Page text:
First interstellar body, ‘Oumuamua, seen in our solar system might be a Hydrogen iceberg, say scientists

The celestial body might not only be the first interstellar object discovered in the solar system but also the first hydrogen iceberg.


The first interstellar object in our solar system, the cigar-shaped 'Oumuamua, has been intriguing astronomers ever since its discovery in 2017.

The giant space rock has defied classification and there have been numerous theories about its composition. It has been speculated that the celestial body is a small part of a planet, a cosmic dust bunny and even alien spaceship. However, two Yale astrophysicists have put forward a new theory that 'Oumuamua could actually be an interstellar iceberg.

The research that was recently published in the Letters of the Astrophysical Journal says that the celestial body's origins can be traced back to a giant molecular cloud.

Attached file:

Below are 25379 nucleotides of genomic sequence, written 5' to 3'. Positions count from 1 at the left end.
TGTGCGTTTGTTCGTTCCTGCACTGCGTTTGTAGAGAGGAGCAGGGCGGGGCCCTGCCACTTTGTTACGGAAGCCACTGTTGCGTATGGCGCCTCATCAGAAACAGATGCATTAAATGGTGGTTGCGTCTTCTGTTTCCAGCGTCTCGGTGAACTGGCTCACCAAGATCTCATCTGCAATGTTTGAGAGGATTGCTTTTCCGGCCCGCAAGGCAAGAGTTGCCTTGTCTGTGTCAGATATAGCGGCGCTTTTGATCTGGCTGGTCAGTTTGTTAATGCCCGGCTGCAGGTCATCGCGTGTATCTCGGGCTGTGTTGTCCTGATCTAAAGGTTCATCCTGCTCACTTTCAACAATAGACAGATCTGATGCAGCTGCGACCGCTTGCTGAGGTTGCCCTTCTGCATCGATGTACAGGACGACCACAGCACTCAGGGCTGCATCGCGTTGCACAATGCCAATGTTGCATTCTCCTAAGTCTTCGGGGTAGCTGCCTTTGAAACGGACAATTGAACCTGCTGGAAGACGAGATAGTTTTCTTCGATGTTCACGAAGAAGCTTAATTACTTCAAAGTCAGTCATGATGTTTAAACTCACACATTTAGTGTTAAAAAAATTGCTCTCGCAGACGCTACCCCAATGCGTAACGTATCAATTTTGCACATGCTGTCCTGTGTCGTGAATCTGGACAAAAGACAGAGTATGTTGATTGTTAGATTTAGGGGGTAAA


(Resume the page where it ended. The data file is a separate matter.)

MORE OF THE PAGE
An illustration of ‘Oumuamua, the first object we’ve ever seen pass through our own solar system that has interstellar origins. Image credit: European Southern Observatory/M. Kornmesser

An illustration of ‘Oumuamua, the first object we’ve ever seen pass through our own solar system that has interstellar origins. Image credit: European Southern Observatory/M. Kornmesser

According to a report in Wired that cites the study, these giant molecular clouds can contain enough gas to form thousands of stars, but they might also spit out hydrogen icebergs that look and behave like the 'Oumuamua.

Darryl Seligman, the co-author of the study said, "Even though the hydrogen iceberg thing is a little exotic, it explains every single mysterious thing about ‘Oumuamua."

The report stated that if Seligman and his study co-author astrophysicist Gregory Laughlin are correct, the celestial body would not only be the first interstellar object discovered in the solar system, but the first hydrogen iceberg too.

The theory also explains the comet's shape as cosmic radiation would have chipped away at it from certain directions more than the others.

"Imagine what happens to a bar of soap. It starts out as a fairly regular rectangle, but as you use it up, it gets smaller and thinner over time," Seligman explained in a paper published in University of Chicago's UChicago News.


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